If I were to strengthen those muscles would the injury itself improve? It’s diminished mostly, though there is an occasional pinch in the outside the knee during some form of exertion (running, etc.). I worry, especially after seeing all of these ACL tears (Mariano Rivera, Iman Schumpert, Derrick Rose and such), that not treating this injury properly may cause me to compensate for the weakness and can cause a far worse injury.

    I love the blog, and though there are those that want to rip apart your work, I think it’s great. Hell, if people don’t like it, they don’t have to read it. Keep it up!

    • zigsports says:

      The most common exercise you can do to strengthen the lower leg is calf raises (to be done both bent leg-90 degrees and straight leg–not hyperextended. The key in performing any exercise is how you do it. Please keep exercise technique in mind. It is more important to do any exercise correctly rather than just doing the exercise, as poor technique may lead to more problems. the lower leg muscles are the shock absorber for your knees closest to the knees. It is often touched upon then neglected during rehab. They are also shock absorbers when you run so weak lower leg muscles can lead to pain during running. There are many other exercises for the lower leg to be considered not just calf raises. Thank you for the support and compliment. It is for people like you that I write and work in the field.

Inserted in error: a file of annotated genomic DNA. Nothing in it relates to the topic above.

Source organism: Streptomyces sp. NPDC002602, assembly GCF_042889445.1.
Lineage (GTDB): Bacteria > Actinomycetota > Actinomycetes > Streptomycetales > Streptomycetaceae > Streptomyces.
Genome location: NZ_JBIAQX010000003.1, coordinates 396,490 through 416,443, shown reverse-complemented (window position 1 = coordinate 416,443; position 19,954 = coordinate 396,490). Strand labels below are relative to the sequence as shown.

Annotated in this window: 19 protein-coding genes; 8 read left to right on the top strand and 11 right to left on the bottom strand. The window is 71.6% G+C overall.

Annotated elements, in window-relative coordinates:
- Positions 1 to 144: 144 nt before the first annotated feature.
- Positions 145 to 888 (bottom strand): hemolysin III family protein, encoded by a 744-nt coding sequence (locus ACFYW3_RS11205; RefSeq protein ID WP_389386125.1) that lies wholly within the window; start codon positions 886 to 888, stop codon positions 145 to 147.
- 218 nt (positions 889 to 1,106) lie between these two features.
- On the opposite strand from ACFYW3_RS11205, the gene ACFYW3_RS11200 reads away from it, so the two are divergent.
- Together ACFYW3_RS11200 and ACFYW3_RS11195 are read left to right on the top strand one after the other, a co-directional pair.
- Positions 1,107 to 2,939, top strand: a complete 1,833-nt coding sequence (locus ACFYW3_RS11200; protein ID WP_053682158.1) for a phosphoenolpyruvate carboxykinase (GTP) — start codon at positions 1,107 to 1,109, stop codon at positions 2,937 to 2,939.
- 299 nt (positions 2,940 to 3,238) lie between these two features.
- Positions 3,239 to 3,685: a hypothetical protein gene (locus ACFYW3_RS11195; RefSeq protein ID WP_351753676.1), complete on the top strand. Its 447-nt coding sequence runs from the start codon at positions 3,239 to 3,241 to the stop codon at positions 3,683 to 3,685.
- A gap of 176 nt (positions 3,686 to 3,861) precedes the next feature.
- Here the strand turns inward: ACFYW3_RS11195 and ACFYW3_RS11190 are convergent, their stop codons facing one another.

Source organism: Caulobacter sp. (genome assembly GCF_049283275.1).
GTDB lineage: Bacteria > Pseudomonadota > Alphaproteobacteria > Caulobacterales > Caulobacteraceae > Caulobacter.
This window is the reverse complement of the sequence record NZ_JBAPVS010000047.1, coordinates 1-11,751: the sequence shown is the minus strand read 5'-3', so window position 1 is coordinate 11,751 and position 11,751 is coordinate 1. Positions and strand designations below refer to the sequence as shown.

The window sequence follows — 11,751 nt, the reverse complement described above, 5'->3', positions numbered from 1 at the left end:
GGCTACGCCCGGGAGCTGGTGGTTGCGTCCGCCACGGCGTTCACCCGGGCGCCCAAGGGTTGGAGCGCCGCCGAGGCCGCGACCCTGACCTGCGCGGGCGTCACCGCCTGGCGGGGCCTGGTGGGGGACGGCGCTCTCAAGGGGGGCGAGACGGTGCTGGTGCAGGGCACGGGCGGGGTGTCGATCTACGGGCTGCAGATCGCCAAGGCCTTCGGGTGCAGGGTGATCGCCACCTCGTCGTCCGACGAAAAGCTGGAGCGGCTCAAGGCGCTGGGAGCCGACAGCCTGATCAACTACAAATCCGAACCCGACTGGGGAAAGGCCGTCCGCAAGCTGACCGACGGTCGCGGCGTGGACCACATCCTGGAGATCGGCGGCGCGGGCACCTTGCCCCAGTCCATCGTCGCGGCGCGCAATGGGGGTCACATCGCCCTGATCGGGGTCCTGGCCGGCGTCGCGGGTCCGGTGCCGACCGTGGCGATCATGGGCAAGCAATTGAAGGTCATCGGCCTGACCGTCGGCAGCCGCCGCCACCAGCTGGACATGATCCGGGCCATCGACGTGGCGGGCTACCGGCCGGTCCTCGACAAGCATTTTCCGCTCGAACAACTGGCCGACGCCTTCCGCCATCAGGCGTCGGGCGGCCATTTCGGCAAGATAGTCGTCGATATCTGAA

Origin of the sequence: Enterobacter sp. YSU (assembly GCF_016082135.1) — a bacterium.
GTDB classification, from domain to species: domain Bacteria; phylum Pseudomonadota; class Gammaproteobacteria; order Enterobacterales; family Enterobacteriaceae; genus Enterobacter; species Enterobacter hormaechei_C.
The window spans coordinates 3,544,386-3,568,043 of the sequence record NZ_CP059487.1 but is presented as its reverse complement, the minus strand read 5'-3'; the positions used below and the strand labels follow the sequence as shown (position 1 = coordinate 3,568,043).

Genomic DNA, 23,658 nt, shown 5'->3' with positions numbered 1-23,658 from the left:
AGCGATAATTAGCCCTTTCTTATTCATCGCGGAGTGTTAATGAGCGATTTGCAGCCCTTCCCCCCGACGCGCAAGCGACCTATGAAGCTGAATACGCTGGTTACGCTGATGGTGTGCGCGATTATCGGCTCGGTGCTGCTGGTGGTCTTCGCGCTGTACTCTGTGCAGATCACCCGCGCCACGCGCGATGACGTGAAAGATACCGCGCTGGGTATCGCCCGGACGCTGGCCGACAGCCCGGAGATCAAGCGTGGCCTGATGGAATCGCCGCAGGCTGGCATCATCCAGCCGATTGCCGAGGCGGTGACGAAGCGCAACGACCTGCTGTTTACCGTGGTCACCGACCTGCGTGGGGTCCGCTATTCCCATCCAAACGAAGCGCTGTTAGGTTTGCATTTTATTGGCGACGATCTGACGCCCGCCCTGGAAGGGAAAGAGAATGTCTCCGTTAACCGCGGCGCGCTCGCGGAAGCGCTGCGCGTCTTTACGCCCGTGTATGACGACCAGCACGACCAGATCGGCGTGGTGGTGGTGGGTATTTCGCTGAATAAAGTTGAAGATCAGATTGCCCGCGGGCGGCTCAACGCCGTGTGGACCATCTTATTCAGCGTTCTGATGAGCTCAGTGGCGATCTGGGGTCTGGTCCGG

4. Xavier Gugliemi says:

    I am a bit confused as to how you injured yourself 8 times yet claim to be an expert in preventing injuries. If I misread the article, please let me know.

    • zigsports says:

      Great question Xavier. I underwent 8 surgeries as an athlete not as a result of my own work (like other athletes I have had many injuries). Just like other athletes, I too went to therapy. But my first surgery was in college while I was learning. My last surgery was over 15 years ago. And since then I have committed myself to helping other athletes prevent a similar fate. I hope that helps answer your question. Remember, no one person is perfect in their efforts. It is a process, but we should be striving towards perfection. Would you agree? No one sets out to fail an exam or injure themselves. Sometimes the injury occurs as the result of our own actions, other times as the result of the lack of action by others. All the best to you!

  5. JMY says:

    Can you please contact the Chicago Bulls or hell, even email them this? I’m not confident in their training staff. I believe they did a disservice to Rose in his injury-plagued season.

  6. RJ says:

    Good read. Kind of wish you went more into the cause of his injury (i.e. all his prior injuries). That’s what the doctor on this podcast did: http://espn.go.com/espnradio/chicago/play?id=7897184&s=chicago

    • Jonathan says:

      If you actually read Zig Ziegler’s previous article about Derrick Rose’s injury, he mentioned the same things that the doctor talked about during the podcast.